Sourcing ideas and subjects to depict in embroidery is no problem for Brenda Ryan. “I find inspiration from flowers in my own wild garden, from children and their worlds of fairies and dolls, goblins and toy soldiers. My influences are the arts and crafts movement and the Belle Époque,” she relates. “I am very influenced by the pre-Raphaelite art movement and the romanticism in their art. Australian artists Napier Waller, Rupert Bunny, Sydney Long and Thea Proctor are also real heroes for me,” she continues.
Romantic cottages, the female form, crinoline ladies, children, roses, forget-me-nots and other flowers all appear in her work. She is conscious of her market, and designs both simple beginner stitcheries for quilts through to complex designs for more advanced stitchers. “In terms of my embroidery-pattern business, I am always most interested in encouraging a free approach to the art. I am so pleased that so many people find peace, relaxation and escape in stitching, however simple the designs,” she comments.
“Drawing for embroidery has its own set of challenges,” she remarks. “I stitch from my drawings every day. The first concept drawing I find the simplest part of the process, with the refining of the drawings quite a complex and tricky process, as drawings are often not really so easy to translate into the stitchery medium and can often lose too much in the process,” she explains. “Floral and children themes predominate in my work. I like to draw children and their worlds, flowers — increasingly I am interested in Australian themes ... our unique flowers and animals and particularly our Australian history.”
Brenda has seen her direction change somewhat over time. “The last 14 years have seen a big transformation for me from a purely embroidery focus to a quilt focus. I don’t patchwork or quilt myself, preferring to leave that to the quilter/patchworker. I confess it is all a big mystery to me. There is nothing quite like cutting a piece of embroidery out of the frame and handing it over to the quilt maker with instructions about what I want, but no instructions on how to do it. It appeals to the dictator in me!” she relates. Her range of patterns includes hand-embroidered stitchery quilts and cushions, buttons, brooches, table runners and embroidered boxes as well as framed designs.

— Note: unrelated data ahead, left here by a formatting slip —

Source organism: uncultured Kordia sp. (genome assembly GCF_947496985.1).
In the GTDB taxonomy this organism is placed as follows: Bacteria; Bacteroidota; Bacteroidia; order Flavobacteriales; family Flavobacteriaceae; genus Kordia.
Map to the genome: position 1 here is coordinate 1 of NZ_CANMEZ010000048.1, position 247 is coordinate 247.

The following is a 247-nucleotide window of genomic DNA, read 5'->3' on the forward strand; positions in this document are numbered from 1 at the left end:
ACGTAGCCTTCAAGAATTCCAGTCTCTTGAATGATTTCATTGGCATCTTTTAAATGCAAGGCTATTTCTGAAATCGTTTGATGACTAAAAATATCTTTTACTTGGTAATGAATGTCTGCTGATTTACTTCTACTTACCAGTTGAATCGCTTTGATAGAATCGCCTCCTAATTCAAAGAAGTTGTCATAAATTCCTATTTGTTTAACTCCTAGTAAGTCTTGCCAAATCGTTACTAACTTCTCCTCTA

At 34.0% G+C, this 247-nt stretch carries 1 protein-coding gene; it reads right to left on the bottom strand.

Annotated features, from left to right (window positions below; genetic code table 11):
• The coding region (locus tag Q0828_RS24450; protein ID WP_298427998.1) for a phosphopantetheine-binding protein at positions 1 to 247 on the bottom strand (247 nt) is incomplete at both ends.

Underpinning her creative output is a stable and content home life. “I have been married to The Engineer for 40 years. Leon plays a big part in my work, using his drafting skills to calculate quilt patterns etcetera. He is a good sounding board for me and can draw hands and feet irritatingly effortlessly. I would like him to work full time for me, but he informs me that I can’t afford him,” Brenda says with a smile.
Teaching others is also a major focus and she can’t stress too highly the importance of three simple things: good light, a high-quality needle and thread, and a gentle touch. Her classes take her far from her hometown of Leongatha, Vic, and in the last few months she’s been to Tasmania, Newcastle and Hay in NSW, and throughout Victoria. She has found her recent involvement with the Bushfire Relief Group particularly satisfying and rewarding. “To see those strong women, devastated by the fires that destroyed their environment, pick up a needle and stitch themselves together with just a little help from me has been remarkable,” she concludes.